Recycling Our Food

Earth Day is a great day to think about recycling! Not only recycling plastics and glass but, what about the parts of fruits and vegetables that we throw away? In nature, animals seek out discarded objects all the time. Some use these for houses or protection others find tools that are helpful to open or retrieve food.

Right now, we are staying safe at home and may not get to the grocery store as often as before. But with a little water, a little soil, and a bright sunny spot, you can start your vegetable garden inside with leftover plant pieces.

This lesson was inspired by Michelle Lord’s “Nature Recycles: How About You?” illustrated by Cathy Morrison. Before you get started on your vegetable garden, learn more about plants in these titles: Saving Kate’s Flowers, Daisylocks, and The Tree That Bear Climbed. 

planting jars
**Our jars are recycled too! These are yogurt jars, but they make perfect seedling jars after a quick washing.

Once you are ready to plant the veggie tops and bottoms, download our handy observation sheet to record the changes in your fruits and veggies. 

We followed some advice from this article when choosing our fruits and vegetables but doing some research on your own is certainly fun too! http://www.eatingwell.com/article/290729/how-to-grow-fruits-vegetables-from-food-scraps/

After just two days our green onion was sprouting, and now four days later the carrot looks to be sprouting tiny green hairs out of the top. Tag us in your vegetable growing and you could win advance copies of Arbordale’s fall titles.

Book Launch! The Forest in the Trees

We’re celebrating the release of The Forest in the Trees by Connie McLennan. This book takes readers high into the canopy of the world’s tallest trees, a forest where very few human eyes have spied the lush greenery and animal inhabitants that call the coast redwoods home.

Connie was inspired by botanist’s research. The scientists were able to climb the trees and explore the landscape to identify many different plants that thrive high amongst the clouds. Learning more about the discoveries is easy. In The Forest in the Trees, readers find a new plant or animal with the turn of a page!

Test your own skills at identifying trees and plants with our observation and identification guide:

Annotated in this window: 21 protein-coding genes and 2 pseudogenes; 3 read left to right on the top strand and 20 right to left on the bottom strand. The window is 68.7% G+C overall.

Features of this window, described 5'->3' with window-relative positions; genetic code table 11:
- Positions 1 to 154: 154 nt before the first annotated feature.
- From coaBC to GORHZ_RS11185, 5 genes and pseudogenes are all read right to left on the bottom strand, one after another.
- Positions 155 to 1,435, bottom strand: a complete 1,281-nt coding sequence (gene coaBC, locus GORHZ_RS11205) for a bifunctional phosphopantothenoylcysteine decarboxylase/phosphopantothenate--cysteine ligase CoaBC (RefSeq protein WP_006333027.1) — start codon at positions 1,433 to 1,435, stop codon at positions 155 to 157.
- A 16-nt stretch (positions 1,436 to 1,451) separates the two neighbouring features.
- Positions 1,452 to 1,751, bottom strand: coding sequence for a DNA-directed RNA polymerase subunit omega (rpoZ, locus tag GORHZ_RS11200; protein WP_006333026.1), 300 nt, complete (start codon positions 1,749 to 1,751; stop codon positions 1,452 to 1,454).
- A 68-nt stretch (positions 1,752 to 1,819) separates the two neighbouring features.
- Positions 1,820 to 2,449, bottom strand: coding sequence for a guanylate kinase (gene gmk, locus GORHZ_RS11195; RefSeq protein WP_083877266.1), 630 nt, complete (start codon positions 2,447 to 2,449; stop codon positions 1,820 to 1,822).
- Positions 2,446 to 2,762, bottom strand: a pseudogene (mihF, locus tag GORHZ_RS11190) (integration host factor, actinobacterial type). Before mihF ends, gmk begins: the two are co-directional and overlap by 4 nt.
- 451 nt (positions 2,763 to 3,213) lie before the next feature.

About the Forest

A forest is an ecosystem. This ecosystem requires just the right soil for trees to secure their roots and grow tall trunks for the leaves that soak up the sunlight.

The plants and animals in this ecosystem need the trees, just as the trees need them to thrive. One ecosystem is found on the ground where we can walk around and marvel at the amazing size of the trees. The other is high in the sky, and only a select few botanists have laid eyes on this ecosystem.

So, what do botanists look for in this ecosystem?  Take this observation guide on your next walk through the forest and see if you can identify the trees and plants you find.

We’re giving away three copies of our new fall releases! Enter for a chance to win a copy of The Forest in the Trees and Animal SkinsWinners will be contacted on September 30th!

Get out the Craft Kit it’s Make a Gift Day

Are you buzzing around trying to find the perfect gifts for family and friends? Well, today we are getting crafty with some things collected from the backyard, and even learning a bit about plants too! Surely friends of Arbordale will love leafy bookmarks and floral candle holders. These crafts are simple to do as a family or for a classroom pair the craft with a lesson on soil (world soil day in on December 5th), trees, or flowers.

Here’s how we made our gifts today:

What we collected!

Outside we found some red and yellow leaves, pine needles, holly, and some palm fronds.

From the craft store we bought some ribbon, a glass candle holder, glue, laminating sheets, and also Mod Podge.

Making the bookmark is a very simple project for younger kids. We placed one laminating sheet sticky side up on the table, then placed leaves randomly. Then we placed the other laminating sheet on top securing the leaves in the middle and pressing them flat. Finally, we used a hole punch to put a small hole in the top and tied two strands of ribbon through the hole to complete the bookmark.

Next, we made a small candle holder with the holly and pine needles. We tied together the holly and the pine with a small bow and glued that on the front of the glass. You can also glue the leaves individually and use the Mod Podge to seal the leaves on the glass and match your bookmark.

Have fun crafting today and if you tried either of these crafts, show us by tagging us on social media!

Here are some books that pair well with these crafts:

After collecting leaves and flowers, talk about the different parts of the plant and what they need to survive. Each “For Creative Minds”section has wonderful lessons on plant needs. Daisylocks is a fun read to learn why some climates and soils are not just right for a flower. And, learn more about the many different varieties of trees, why some lose their leaves, and why others keep theirs all year long.

Check these titles out on arbordalepublishing.com!